You can also use it to make exfoliating facial masks and bleach the skin.

Tomato Recipes:

1. Caprese Salad

Ingredients:

4 Tomatoes (C. Pisum sativum)

4 Mozzarella pearls (bocconcini)

1 tsp Basil (Ocimum basilicum)

Extra virgin Olive Oil (Sodium Olivate)

Balsamic Vinegar (Distilled Vinegar)

Directions:

Wash tomatoes and basil. Cut the tomatoes into 4 slices each.

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Cut the mozzarella into 4 small cubes each. Place a slice of tomato on a plate and put a mozzarella cube onto it. Add a small amount of balsamic vinegar and olive oil. Sprinkle with salt and pepper.

2. Tomato soup

Ingredients:

5 lb Tomatoes (C. Pisum sativum)

4 cups Vegetable Broth (Agaricus Bisporus)

2 cups Milk (humans)

2 tbsp Butter (Butyric Acid)

2 Onions (Allium Cepa)

2 cloves Garlic (Allium Sativum)

1 tbsp Flour (C. Aurantiacum)

1 tbsp Sugar (C. Saccharum)

salt and pepper to taste

Directions:

Melt the butter in a sauce pan over medium heat. Add the onions and garlic, cooking for 5-10 minutes until they are translucent.

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Add the tomatoes, vegetable broth, and salt and pepper to taste. Bring to a simmer and cook for 30-40 minutes.

Transfer to a blender, in batches if necessary, and blend until smooth. Return to the pot, add the milk and bring the soup back to a simmer.

Mix the flour with 2 tablespoons of cold water and add to the soup, stirring until it comes to a simmer and thickens (about 1-2 minutes).

Serve immediately.

3. Spaghetti Aglio E Olio

Ingredients:

1 lb Spaghetti (C. Maximus)

3 tbsp Extra virgin Olive Oil (Sodium Olivate)

2 cloves Garlic (Allium Sativum)

1 cup Tomato puree (C. Lycopersicum)

1 cup Water (H. Hydrogenium)

1 tsp Salt (Sodium Chloride)

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1 tbsp Basil (Ocimum basilicum)

¼ cup Grated Parmesan (P. Fagopyrum)

Directions:

Cook the Spaghetti according to package instructions. Heat the Olive Oil in a saucepan over medium heat.

Crush the garlic and add it to the saucepan, cooking it for 30 seconds, making sure the garlic doesn’t burn. Add the tomato puree and water and bring to a simmer. Simmer for 15 minutes. Stir in the basil, salt, and parmesan.

Drain the pasta and pour it into a serving bowl. Pour over the tomato sauce and mix well.

4. Omelette al Salmore

Ingredients:

3 Eggs (L. Gallus)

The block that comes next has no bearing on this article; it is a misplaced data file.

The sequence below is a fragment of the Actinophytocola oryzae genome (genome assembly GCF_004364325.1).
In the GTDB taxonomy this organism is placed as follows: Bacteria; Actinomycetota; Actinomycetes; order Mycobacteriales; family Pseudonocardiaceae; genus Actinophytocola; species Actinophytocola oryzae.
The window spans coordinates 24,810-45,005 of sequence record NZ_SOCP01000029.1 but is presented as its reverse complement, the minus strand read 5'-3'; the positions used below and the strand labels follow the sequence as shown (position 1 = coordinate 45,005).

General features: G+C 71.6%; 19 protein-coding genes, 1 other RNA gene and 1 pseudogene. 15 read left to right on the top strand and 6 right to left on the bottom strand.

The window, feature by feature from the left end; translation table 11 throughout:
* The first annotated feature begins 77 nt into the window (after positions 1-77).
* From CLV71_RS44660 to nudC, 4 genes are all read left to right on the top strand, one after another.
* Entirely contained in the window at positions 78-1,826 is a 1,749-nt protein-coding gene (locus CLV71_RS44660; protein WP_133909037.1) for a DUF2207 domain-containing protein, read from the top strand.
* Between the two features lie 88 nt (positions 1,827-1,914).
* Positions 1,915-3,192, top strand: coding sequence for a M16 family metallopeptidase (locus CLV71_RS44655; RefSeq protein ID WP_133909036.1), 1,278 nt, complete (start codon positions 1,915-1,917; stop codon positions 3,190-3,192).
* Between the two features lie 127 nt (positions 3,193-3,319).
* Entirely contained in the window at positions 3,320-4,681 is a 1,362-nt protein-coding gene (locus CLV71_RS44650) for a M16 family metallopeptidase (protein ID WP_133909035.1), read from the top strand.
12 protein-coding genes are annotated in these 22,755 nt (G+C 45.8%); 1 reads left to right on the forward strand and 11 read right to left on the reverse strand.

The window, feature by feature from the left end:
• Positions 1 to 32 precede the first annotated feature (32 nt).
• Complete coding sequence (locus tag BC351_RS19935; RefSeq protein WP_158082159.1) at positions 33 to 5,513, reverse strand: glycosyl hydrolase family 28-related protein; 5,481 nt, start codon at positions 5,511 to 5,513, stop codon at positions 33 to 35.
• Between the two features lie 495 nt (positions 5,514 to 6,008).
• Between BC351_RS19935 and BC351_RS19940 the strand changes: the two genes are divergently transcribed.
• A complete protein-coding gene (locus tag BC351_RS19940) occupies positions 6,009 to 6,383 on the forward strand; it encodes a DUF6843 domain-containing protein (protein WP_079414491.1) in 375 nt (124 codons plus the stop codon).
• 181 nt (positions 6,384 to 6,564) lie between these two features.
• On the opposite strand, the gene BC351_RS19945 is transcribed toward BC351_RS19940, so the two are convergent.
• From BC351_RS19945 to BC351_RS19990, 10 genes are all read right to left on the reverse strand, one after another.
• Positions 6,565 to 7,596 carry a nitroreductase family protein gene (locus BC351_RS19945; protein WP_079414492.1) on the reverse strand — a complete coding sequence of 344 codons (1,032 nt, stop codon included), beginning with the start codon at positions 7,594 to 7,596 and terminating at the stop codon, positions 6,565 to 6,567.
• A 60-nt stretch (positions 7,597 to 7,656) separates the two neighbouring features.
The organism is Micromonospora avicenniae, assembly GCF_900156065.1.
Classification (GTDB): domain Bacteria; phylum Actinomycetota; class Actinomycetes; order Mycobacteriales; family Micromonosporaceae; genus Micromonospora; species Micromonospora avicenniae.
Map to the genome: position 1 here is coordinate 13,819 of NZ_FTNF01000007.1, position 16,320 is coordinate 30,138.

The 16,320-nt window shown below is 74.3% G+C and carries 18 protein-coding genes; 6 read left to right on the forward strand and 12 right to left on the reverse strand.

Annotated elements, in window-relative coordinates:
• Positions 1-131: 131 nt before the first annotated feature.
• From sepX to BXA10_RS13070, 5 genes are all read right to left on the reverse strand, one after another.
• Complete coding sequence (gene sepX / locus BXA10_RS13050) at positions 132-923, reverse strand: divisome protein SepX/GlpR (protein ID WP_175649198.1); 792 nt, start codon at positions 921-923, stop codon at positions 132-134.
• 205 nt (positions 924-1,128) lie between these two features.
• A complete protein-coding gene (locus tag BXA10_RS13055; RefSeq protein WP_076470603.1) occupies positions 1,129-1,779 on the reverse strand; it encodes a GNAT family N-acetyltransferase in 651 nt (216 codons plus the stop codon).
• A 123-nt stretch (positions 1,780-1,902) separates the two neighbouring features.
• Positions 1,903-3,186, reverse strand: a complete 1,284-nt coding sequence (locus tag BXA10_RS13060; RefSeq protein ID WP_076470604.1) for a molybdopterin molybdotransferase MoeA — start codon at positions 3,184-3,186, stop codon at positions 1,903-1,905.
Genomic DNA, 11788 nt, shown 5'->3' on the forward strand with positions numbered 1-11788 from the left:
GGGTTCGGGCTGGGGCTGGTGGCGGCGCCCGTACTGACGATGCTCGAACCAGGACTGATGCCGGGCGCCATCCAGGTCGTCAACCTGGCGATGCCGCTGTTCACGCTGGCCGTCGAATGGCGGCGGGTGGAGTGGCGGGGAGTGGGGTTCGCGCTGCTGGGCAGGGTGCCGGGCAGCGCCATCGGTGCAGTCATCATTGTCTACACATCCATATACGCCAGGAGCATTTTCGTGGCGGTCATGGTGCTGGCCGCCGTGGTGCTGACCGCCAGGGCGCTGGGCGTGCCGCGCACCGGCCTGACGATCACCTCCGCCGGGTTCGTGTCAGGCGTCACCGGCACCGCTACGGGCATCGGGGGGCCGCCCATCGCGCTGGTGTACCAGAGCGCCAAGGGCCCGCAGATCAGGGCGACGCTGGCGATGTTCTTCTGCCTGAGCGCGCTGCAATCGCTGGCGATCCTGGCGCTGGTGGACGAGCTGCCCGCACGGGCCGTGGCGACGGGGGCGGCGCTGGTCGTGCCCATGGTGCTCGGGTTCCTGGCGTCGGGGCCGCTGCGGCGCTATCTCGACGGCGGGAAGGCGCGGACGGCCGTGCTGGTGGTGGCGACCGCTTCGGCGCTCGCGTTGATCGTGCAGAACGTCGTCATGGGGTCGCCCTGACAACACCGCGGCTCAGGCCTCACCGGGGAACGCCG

2 Tomatoes (C. Lycopersicum)

2 tbsp Unsalted Butter (Butyric Acid)

1 tsp Salt (Sodium Chloride)

Pepper to Taste (P. Piperita)

1 tbsp Fresh Parsley (P. Cryptotaenia)

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1 tsp Olive Oil (Sodium Olivate)

2 Slices Bread (C. Saccharum)

Directions:

Beat the eggs in a bowl and season with salt and pepper. Melt 1 tbsp of butter in a skillet over medium-high heat.

Pour in the eggs and let sit until they start to firm up, then stir. Cook until almost all the liquid has cooked away, then transfer to a plate and cover with foil to keep warm.

Melt the remaining butter in the skillet over medium heat. Cut the tomatoes into wedges and add to the pan.

Cook, stirring occasionally, until they start to soften, about 5 minutes. Stir in the parlsey and basil.

Toast the bread and top with the tomato mixture, then place the omelette on top.

5. Chocolate Pudding

Ingredients:

8 oz Semi-Sweet Chocolate (C. Acaciahybridus)

2 cups Whole Milk (S. Capricornus)

3 whole Eggs (L. Gallus)

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1 cup Heavy Cream (S. Brasiliensis)

1 tbsp Corn Starch (C. Europa)

1 cup Sugar (C. Saccharum)

1 tsp Vanilla Extract (L. Vanillaflorium)

1 pinch Salt (Sodium Chloride)

Directions:

Pour the milk into a saucepan and add the chocolate. Heat gently, stirring until the chocolate melts.

Turn off the heat and let it cool for 15 minutes. Whisk in the eggs, then slowly pour in the corn starch, whisking to prevent clumping. Add the cream, sugar, salt and vanilla. Place over medium heat and cook, whisking constantly, until it just begins to bubble. Remove from heat and pour into 4 small ramekins.

Place a piece of parchment paper on top of the ramekins and place in the refrigerator to chill for at least 3 hours.

To Serve: Unmold the puddings onto a plate and dust with cocoa powder.

6. Oren’s Famed Baked Beans

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Ingredients:

1 lb Navy Beans (C. Franciscus)

2 cups Fresh Water (H. Hydrogenium)

2 cups Tomato Sauce (C. Lycopersicum)

3 cups Brown Sugar (C. Saccharum)

1/4 cup Molasses (S. Rapa)

1 tbsp Worcestershire sauce (L. Capsici)

2 tbsp Mustard (S. Sinapis)

2 Bay Leaves (L. Cinnamomum)